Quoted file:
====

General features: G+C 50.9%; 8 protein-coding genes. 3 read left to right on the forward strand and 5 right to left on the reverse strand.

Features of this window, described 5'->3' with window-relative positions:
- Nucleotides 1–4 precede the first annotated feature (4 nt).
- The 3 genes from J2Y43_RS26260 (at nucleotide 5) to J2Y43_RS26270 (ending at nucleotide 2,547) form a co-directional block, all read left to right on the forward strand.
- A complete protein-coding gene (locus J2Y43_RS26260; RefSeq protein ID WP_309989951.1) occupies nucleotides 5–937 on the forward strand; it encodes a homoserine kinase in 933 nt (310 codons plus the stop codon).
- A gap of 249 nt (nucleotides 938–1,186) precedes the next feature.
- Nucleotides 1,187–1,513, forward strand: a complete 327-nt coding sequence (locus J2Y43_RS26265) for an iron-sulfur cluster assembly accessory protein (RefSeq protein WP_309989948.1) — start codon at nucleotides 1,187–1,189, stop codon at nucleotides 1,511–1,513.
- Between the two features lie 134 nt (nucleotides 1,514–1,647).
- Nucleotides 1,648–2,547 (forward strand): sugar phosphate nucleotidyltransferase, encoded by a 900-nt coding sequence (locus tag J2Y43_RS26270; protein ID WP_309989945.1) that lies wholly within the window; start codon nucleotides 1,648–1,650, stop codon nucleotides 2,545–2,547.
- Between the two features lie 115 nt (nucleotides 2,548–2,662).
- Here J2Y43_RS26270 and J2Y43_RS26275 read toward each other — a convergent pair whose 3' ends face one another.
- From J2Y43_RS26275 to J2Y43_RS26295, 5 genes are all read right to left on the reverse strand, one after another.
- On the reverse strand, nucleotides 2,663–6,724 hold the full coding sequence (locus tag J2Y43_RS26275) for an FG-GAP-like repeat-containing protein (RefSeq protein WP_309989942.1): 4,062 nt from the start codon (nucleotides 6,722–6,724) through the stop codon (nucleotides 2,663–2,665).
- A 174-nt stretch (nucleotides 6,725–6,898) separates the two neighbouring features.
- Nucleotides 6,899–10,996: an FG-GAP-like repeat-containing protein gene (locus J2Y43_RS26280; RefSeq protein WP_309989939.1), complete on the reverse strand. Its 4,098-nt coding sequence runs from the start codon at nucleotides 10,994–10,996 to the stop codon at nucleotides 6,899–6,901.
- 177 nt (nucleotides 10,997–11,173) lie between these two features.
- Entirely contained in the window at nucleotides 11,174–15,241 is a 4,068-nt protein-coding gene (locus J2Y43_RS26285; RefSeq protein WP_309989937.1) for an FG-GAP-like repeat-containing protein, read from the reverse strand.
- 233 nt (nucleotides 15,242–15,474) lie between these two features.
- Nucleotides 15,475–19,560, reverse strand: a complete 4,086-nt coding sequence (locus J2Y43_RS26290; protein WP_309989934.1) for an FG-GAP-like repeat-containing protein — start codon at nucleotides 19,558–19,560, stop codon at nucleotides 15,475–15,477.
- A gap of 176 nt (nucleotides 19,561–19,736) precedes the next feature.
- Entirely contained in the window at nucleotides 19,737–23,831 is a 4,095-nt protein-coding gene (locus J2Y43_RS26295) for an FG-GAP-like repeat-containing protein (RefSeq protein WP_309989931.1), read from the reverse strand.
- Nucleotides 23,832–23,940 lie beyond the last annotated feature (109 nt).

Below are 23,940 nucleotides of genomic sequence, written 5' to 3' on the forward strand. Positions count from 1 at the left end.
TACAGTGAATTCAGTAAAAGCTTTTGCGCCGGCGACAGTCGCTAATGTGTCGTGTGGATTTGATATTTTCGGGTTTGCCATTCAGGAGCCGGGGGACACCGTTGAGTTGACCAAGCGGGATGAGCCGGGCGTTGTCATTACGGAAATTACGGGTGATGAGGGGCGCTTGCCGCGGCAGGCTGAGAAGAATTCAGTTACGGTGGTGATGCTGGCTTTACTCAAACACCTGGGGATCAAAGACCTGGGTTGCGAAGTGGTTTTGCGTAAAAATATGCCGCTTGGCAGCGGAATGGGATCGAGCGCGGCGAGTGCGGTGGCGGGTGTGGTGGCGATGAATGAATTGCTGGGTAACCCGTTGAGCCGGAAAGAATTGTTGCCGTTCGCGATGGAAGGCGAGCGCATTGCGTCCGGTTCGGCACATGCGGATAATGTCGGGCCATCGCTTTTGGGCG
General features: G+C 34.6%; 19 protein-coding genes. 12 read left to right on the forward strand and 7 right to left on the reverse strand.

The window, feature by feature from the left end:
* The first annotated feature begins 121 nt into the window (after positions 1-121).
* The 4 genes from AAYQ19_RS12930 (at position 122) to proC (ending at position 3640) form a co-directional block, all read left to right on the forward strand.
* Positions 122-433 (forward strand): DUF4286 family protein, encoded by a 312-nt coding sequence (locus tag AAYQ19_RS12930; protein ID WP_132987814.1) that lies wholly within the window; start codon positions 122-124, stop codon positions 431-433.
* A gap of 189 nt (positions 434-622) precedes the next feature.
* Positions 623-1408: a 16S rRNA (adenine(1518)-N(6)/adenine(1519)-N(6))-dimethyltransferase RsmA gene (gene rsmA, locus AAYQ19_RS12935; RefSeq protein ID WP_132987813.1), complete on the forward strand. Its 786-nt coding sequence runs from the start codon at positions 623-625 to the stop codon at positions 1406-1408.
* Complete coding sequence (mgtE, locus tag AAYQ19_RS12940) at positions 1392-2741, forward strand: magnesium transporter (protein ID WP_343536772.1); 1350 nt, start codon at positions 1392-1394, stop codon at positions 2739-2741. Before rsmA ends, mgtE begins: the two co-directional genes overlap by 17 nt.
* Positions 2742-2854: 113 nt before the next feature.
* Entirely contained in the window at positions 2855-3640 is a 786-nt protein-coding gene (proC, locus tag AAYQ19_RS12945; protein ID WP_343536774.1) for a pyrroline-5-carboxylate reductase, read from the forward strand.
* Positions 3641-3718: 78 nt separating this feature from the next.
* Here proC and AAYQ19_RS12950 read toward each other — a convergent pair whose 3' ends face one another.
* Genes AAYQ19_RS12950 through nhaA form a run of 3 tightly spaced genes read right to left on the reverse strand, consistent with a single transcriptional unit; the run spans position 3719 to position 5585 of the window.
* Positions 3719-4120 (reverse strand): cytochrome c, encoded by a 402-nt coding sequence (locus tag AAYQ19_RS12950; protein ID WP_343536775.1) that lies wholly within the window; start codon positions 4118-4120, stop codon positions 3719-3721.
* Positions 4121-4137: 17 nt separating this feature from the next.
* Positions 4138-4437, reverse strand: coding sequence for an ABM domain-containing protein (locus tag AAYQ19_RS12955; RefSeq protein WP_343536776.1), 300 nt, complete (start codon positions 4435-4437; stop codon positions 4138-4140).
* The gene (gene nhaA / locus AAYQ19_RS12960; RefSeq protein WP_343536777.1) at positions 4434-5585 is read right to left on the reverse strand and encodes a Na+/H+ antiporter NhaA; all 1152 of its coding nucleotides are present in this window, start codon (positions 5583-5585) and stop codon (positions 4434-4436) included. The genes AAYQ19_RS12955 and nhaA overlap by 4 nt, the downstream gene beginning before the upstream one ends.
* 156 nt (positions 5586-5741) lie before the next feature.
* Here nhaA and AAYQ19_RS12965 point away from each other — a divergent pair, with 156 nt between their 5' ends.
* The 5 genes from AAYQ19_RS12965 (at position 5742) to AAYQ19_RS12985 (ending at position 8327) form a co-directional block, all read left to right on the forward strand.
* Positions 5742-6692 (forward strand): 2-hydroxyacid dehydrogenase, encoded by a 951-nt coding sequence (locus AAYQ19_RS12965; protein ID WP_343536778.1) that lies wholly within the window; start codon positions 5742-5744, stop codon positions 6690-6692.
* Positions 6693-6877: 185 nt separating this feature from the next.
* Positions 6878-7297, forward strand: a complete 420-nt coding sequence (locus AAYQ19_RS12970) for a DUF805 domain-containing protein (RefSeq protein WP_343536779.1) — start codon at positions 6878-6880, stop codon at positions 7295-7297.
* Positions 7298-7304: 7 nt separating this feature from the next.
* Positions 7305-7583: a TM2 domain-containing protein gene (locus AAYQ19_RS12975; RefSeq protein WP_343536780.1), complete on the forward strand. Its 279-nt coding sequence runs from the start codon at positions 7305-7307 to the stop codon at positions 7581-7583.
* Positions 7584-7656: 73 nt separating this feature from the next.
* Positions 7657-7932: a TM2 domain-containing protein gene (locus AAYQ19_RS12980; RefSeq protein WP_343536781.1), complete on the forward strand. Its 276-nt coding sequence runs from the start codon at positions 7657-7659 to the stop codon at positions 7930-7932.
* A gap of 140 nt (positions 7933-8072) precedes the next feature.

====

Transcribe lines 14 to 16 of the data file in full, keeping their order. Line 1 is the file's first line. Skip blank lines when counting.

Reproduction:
- A 174-nt stretch (nucleotides 6,725–6,898) separates the two neighbouring features.
- Nucleotides 6,899–10,996: an FG-GAP-like repeat-containing protein gene (locus J2Y43_RS26280; RefSeq protein WP_309989939.1), complete on the reverse strand. Its 4,098-nt coding sequence runs from the start codon at nucleotides 10,994–10,996 to the stop codon at nucleotides 6,899–6,901.
- 177 nt (nucleotides 10,997–11,173) lie between these two features.